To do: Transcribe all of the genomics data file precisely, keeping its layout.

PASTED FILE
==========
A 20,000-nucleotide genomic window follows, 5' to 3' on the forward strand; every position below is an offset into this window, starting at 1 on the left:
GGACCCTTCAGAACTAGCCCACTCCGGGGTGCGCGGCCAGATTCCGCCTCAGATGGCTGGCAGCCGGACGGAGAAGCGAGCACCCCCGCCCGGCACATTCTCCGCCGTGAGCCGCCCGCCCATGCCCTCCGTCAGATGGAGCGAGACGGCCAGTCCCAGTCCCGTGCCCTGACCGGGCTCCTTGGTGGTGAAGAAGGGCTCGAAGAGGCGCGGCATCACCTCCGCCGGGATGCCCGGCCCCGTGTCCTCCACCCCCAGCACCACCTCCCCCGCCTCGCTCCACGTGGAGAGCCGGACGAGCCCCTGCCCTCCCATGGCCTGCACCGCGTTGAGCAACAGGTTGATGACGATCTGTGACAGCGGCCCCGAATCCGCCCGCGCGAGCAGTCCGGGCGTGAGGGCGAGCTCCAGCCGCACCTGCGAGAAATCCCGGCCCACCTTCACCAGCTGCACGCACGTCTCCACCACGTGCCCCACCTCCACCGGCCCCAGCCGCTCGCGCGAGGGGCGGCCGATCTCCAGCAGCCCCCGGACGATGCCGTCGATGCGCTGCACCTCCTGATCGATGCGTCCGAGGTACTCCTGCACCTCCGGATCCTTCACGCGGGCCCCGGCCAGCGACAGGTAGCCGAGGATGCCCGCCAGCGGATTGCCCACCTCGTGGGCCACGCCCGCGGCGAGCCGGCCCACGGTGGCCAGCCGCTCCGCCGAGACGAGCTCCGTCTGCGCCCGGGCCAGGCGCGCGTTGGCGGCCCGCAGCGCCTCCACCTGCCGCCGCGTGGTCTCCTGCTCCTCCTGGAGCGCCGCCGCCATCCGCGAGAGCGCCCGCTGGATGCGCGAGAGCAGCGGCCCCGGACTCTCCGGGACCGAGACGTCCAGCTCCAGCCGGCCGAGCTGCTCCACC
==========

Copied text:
A 20,000-nucleotide genomic window follows, 5' to 3' on the forward strand; every position below is an offset into this window, starting at 1 on the left:
GGACCCTTCAGAACTAGCCCACTCCGGGGTGCGCGGCCAGATTCCGCCTCAGATGGCTGGCAGCCGGACGGAGAAGCGAGCACCCCCGCCCGGCACATTCTCCGCCGTGAGCCGCCCGCCCATGCCCTCCGTCAGATGGAGCGAGACGGCCAGTCCCAGTCCCGTGCCCTGACCGGGCTCCTTGGTGGTGAAGAAGGGCTCGAAGAGGCGCGGCATCACCTCCGCCGGGATGCCCGGCCCCGTGTCCTCCACCCCCAGCACCACCTCCCCCGCCTCGCTCCACGTGGAGAGCCGGACGAGCCCCTGCCCTCCCATGGCCTGCACCGCGTTGAGCAACAGGTTGATGACGATCTGTGACAGCGGCCCCGAATCCGCCCGCGCGAGCAGTCCGGGCGTGAGGGCGAGCTCCAGCCGCACCTGCGAGAAATCCCGGCCCACCTTCACCAGCTGCACGCACGTCTCCACCACGTGCCCCACCTCCACCGGCCCCAGCCGCTCGCGCGAGGGGCGGCCGATCTCCAGCAGCCCCCGGACGATGCCGTCGATGCGCTGCACCTCCTGATCGATGCGTCCGAGGTACTCCTGCACCTCCGGATCCTTCACGCGGGCCCCGGCCAGCGACAGGTAGCCGAGGATGCCCGCCAGCGGATTGCCCACCTCGTGGGCCACGCCCGCGGCGAGCCGGCCCACGGTGGCCAGCCGCTCCGCCGAGACGAGCTCCGTCTGCGCCCGGGCCAGGCGCGCGTTGGCGGCCCGCAGCGCCTCCACCTGCCGCCGCGTGGTCTCCTGCTCCTCCTGGAGCGCCGCCGCCATCCGCGAGAGCGCCCGCTGGATGCGCGAGAGCAGCGGCCCCGGACTCTCCGGGACCGAGACGTCCAGCTCCAGCCGGCCGAGCTGCTCCACC